At a hearing of the Senate Foreign Relations Committee, Sen. Robert Menendez (D-N.J.) asked Sullivan broadly whether it was okay to ask foreign governments to investigate domestic political opponents.
“Soliciting investigations into a domestic political opponent — I don’t think that would be in accord with our values,” Sullivan said. He added later: "The concept of investigating a political rival … that would be inconsistent with our values.”
Whatever you believe about whether Trump or those close to him broke any laws with regard to Ukraine — or even whether there was a quid pro quo — there is no question that Trump was soliciting a foreign investigation into a domestic political opponent.
Here’s what Trump said to Ukrainian President Volodymyr Zelensky in their July 25 call, according to the rough transcript provided by the White House: “The other thing, there’s a lot of talk about Biden’s son, that Biden stopped the prosecution, and a lot of people want to find out about that so whatever you can do with the Attorney General would be great. Biden went around bragging that he stopped the prosecution, so if you can look into it … It sounds horrible to me.”
Sullivan sought to draw a line between his sentiment and what transpired in Ukraine, suggesting it might be okay if such an investigation was merely a part of a broader anti-corruption push. But there is no evidence it was. Evidence has shown repeatedly that Trump and his team pushed specifically for two investigations that carry obvious political benefits but not others. There is no evidence of them pushing for other investigations.
Sullivan also declined to defend two diplomats involved in managing the effort, European Union Ambassador Gordon Sondland and former special envoy to Ukraine Kurt Volker. Asked whether their efforts were proper, Sullivan again equivocated.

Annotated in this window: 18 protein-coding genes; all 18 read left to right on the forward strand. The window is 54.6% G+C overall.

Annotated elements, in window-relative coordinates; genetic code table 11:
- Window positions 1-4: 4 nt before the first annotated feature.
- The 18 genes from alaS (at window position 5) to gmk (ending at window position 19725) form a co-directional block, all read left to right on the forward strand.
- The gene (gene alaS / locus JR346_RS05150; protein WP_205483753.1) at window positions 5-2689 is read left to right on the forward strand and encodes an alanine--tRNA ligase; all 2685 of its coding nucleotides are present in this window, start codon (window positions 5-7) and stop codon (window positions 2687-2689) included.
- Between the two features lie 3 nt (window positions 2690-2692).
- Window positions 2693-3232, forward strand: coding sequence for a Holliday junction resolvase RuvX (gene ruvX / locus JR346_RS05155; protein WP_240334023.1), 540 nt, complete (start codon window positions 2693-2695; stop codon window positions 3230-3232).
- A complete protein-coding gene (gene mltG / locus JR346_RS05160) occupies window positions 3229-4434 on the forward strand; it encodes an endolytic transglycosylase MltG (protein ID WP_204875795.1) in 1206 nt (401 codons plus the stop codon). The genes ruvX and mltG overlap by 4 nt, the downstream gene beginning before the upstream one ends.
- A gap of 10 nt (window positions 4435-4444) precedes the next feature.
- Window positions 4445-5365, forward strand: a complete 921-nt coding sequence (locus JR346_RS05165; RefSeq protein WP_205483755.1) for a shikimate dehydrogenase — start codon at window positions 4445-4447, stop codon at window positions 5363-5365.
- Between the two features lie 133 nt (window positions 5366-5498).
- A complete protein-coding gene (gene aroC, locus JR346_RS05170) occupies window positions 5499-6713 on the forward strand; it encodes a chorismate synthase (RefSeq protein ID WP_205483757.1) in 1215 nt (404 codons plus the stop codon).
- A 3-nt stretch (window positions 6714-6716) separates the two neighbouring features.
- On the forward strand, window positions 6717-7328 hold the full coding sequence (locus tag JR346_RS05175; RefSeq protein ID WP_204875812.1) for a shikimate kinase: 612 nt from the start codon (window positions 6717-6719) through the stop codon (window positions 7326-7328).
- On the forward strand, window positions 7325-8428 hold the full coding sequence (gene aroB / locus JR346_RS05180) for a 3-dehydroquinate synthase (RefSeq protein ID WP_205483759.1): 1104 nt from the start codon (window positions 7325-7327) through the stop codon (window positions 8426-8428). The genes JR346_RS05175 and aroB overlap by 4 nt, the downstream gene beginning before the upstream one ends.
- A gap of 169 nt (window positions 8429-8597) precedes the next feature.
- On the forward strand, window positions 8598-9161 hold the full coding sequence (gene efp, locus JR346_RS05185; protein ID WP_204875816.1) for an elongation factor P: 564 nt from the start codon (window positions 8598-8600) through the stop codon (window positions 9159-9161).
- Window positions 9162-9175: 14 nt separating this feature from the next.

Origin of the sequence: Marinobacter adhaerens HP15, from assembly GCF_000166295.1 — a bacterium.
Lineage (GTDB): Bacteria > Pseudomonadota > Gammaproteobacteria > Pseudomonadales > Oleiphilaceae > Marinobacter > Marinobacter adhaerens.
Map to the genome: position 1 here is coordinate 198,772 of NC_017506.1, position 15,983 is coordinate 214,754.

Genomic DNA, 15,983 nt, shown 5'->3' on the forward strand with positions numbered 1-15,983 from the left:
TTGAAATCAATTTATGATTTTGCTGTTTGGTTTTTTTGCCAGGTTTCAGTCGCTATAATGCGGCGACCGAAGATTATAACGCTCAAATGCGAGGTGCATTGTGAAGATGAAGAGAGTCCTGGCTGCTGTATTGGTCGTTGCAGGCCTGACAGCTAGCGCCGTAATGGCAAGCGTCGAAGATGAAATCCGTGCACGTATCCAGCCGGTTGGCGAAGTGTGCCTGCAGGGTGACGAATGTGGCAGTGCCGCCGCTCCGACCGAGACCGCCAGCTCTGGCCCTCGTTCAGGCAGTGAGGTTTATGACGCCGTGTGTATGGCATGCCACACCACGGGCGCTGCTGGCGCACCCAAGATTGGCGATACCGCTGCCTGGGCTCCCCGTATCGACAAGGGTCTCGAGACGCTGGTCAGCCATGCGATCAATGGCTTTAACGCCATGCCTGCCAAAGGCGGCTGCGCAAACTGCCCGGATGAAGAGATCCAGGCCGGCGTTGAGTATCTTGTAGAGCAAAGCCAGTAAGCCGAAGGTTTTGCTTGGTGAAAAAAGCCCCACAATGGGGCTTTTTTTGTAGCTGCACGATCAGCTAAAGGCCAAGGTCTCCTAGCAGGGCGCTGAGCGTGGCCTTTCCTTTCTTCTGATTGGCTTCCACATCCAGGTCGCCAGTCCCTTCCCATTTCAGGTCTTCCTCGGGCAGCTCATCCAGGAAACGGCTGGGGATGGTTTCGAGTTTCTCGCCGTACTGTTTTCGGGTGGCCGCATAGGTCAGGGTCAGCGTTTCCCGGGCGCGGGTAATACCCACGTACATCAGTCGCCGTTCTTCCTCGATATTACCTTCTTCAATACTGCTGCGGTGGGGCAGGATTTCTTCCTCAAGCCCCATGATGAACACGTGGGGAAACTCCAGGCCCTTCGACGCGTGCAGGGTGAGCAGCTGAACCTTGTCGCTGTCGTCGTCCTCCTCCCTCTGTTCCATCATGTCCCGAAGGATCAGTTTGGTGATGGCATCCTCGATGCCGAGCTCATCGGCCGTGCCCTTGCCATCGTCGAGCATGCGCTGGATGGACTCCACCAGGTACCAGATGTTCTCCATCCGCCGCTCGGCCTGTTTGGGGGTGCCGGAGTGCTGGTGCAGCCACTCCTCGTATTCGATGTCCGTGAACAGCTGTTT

“What they were doing back then: Was it proper? I’d have to think about that," Sullivan said, again returning to whether this was part of a broader anti-corruption push.
Sullivan was also pressed on the effort to remove now-former Ukraine ambassador Marie Yovanovitch. Yovanovitch said in her deposition this month that Sullivan told her there was such an effort and that she had done nothing wrong, even as she was being removed.
“He added that there had been a concerted campaign against me, and that the department had been under pressure from the president to remove me since the Summer of 2018,” she testified. “He also said that I had done nothing wrong and that this was not like other situations where he had recalled ambassadors for cause.”
Menendez asked Sullivan whether he was, in fact, aware of a “smear” campaign against Yovanovitch.
“I was,” Sullivan said.
Menendez then asked whether he believed Giuliani had participated in the smearing.
“I believed he was, yes,” Sullivan said.
Later, under questioning by Sen. Jeanne Shaheen (D-N.H.), Sullivan expanded: “I was aware that Mr. Giuliani was involved in Ukraine issues. My knowledge in particular in the April, May, June time frame focused on his campaign against our ambassador to Ukraine.”
Sullivan emphasized repeatedly that regardless of the effort to undermine Yovanovitch, her removal was appropriate as long as the president had lost confidence in her. “The president’s confidence in his ambassador is the coin of the realm,” he said.
But the fact remains that he confirmed there was a “campaign” run by Giuliani to “smear” Yovanovitch.
Through a series of coincidences, Sullivan finds himself testifying in public, in contrast to witnesses in the House impeachment inquiry such as Yovanovitch. That’s because this was a confirmation hearing, not one explicitly focused on the Ukraine scandal.
And he found himself in a similar position to other top Trump administration officials, who in these hearings often have to subtly distance themselves from the actions of Trump and those around him. Sullivan wasn’t scorching any earth here, but he didn’t try to put too much of a gloss on what happened, either.